Income Taxes and Your Grant
Receiving a grant from the Canada Council for the Arts has different tax implications for everyone. The Council cannot provide advice on the income tax implications of your grant. The Council recommends that you consult with a fiscal advisor to determine how the grant you receive will impact your personal and/or business income taxes. It is important to note that the payment terms of a grant may have an impact on the calculation of the taxes payable.
Payee name versus Responsible party
When you receive a grant, you have to fill out the Grant Acceptance Form (GAF) that allows the grant recipient to select a payee for the grant as well as select to which bank account the grant payment must be issued. Although you may request to have the grant deposited in a bank account other than that of the grant recipient, the T4A at the end of the year will be made out in the name of the grant recipient for payments issued during the calendar year. The grant recipient – not the payee name on the cheque – is the party responsible for any tax filings based on funds received.
T4A – Box 105
Scholarships, bursaries, fellowships, artists’ project grants, and prizes
In accordance with Canada Revenue Agency (CRA) guidance, the Canada Council for the Arts enters all grants in box 105 of the T4A slips. Box 105 is described as follows on the T4A: “Scholarships, bursaries, fellowships, artists’ project grants, and prizes”.
Enter on line 13010:
Individuals who are not self-employed who received an art production grant should enter the amount per the T4A less eligible expenses on line 13010 of their tax return, if the amount received is neither business nor employment income. Please refer to Income Tax Folio S1-F2-C3, Scholarships, Research Grants and Other Education Assistance, and Income Tax Folio S4-F14-C1, Artists and Writers for more information (links below).
Enter on line 13499/14300:
An artist who is self-employed is generally considered to be operating a business, provided the activity is undertaken in pursuit of profit and there is objective evidence of business-like behaviour which supports that intention. If you are self-employed, report your income and eligible expenses on the appropriate lines for self-employment income (lines 13499 to 14300). Please refer to Income Tax Folio S4-F14-C1 for more information on self-employed income (link below).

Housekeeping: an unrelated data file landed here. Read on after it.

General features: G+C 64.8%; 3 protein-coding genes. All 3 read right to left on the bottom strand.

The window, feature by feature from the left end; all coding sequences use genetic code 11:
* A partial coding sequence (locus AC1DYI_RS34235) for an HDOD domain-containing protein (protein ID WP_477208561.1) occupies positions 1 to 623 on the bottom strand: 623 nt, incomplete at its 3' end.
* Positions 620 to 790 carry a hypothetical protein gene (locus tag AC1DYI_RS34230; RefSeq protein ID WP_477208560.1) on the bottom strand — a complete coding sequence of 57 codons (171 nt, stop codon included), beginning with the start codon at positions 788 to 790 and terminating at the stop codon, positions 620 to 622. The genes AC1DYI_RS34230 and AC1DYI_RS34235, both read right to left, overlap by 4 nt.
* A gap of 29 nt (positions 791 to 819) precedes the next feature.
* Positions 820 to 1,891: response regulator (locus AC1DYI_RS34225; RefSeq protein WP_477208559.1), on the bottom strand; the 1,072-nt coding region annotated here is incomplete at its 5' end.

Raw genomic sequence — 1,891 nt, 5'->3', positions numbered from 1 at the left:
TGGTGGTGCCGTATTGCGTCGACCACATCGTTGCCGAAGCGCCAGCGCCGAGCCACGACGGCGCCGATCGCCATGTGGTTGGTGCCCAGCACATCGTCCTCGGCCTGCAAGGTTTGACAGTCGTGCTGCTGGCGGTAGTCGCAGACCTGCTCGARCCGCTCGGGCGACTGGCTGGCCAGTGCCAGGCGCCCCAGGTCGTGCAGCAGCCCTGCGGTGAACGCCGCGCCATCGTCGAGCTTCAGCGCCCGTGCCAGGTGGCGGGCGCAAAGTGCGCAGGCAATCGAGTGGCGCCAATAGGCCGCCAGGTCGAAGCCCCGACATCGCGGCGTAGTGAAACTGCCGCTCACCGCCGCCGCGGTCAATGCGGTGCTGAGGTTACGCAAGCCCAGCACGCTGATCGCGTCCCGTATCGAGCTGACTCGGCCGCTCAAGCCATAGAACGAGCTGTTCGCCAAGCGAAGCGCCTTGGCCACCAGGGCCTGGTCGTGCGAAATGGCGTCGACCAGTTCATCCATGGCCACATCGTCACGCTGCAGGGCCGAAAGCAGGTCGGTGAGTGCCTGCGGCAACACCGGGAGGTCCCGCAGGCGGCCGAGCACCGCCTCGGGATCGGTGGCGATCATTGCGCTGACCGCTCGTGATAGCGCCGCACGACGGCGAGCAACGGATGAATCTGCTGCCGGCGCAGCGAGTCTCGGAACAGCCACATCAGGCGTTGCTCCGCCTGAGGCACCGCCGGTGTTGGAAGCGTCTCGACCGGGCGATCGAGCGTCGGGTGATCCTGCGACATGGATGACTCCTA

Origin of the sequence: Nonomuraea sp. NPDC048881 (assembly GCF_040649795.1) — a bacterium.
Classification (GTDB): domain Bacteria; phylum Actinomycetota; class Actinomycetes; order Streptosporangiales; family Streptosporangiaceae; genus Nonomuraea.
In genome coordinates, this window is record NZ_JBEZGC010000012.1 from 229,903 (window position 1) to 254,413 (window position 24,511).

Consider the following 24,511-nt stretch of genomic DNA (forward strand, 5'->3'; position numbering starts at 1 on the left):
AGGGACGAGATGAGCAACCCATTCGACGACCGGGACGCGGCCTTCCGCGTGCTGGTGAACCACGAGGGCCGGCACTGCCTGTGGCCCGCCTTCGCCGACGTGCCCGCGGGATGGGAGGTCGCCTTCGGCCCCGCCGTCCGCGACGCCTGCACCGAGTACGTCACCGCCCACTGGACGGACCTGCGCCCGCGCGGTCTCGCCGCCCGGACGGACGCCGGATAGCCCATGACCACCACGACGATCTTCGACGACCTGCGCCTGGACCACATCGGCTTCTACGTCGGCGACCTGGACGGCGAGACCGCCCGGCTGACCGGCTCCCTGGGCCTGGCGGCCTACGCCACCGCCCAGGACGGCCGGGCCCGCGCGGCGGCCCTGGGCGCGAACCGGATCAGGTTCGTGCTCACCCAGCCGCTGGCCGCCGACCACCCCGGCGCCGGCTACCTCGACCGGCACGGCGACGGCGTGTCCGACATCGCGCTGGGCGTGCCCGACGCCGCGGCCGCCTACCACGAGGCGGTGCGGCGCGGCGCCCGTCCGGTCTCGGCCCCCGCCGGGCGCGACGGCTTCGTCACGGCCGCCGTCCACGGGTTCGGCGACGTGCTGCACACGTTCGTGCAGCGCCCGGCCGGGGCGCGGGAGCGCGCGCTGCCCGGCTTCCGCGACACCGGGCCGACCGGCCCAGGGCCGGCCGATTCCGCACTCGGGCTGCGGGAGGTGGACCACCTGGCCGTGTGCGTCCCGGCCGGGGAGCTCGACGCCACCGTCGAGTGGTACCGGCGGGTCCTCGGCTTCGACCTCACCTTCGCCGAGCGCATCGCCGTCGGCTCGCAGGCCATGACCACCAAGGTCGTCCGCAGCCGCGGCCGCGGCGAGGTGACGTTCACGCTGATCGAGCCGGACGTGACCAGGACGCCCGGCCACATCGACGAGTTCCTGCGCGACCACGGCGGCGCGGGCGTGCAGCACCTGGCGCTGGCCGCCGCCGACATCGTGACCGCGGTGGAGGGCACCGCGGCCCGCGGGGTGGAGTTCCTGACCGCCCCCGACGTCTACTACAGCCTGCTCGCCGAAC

Expected expenses versus Grant payment
You may request that Council issue multiple payments for your grant instead of receiving one big lump sum. It is important to understand why. A T4A is prepared yearly for payments issued during the prior calendar year. It will be easier for tax reporting purposes if you try to match your grant income and eligible expenses in a given year.
Income Tax Folio S4-F14-C1 provides examples of expenses that are deductible by an artist or writer. Example 7 illustrates how to calculate income from an art production grant that is neither business nor employment income, taking into account the applicable exemptions.
Paragraphs 3.98 to 3.101 of Income Tax Folio S1-F2-C3 also explain how to calculate the amount of an art production grant to be included in income when it is neither business nor employment income.
This income tax folio discusses the reporting of income by artists and writers from artistic and literary endeavours. It includes the criteria used by the Canada Revenue Agency (CRA) to distinguish artists and writers who are employees from those who are self-employed. This distinction is important in determining the expenses that are deductible in computing income.
An artist or writer may receive amounts that are neither business nor employment income, that may be required to be included in income. This Chapter also discusses the tax treatment of amounts received by an artist or writer that are to be used in the production of a literary, dramatic, musical, or artistic work (referred to in this Chapter as an art production grant).
This Chapter provides a general discussion of the taxation of scholarships, fellowships, bursaries, prizes, research grants, certain government financial assistance for education and training, forgivable loans and repayable awards. It examines the differences between the types of payments and benefits described above and explains how such amounts should be treated for income tax purposes. It provides the reader with an extensive review of the applicable legislation and is intended for readers who have a general understanding of the Act.
The Canada Revenue Agency (CRA) offers a free Liaison Officer service to owners of small businesses and self-employed individuals to help them understand their business tax obligations. A visit from a Liaison Officer is 100% confidential.
Other links and tools on the Canada Revenue Agency website
You can also find more information on “Tax Tips for Artists” on the CARFAC website.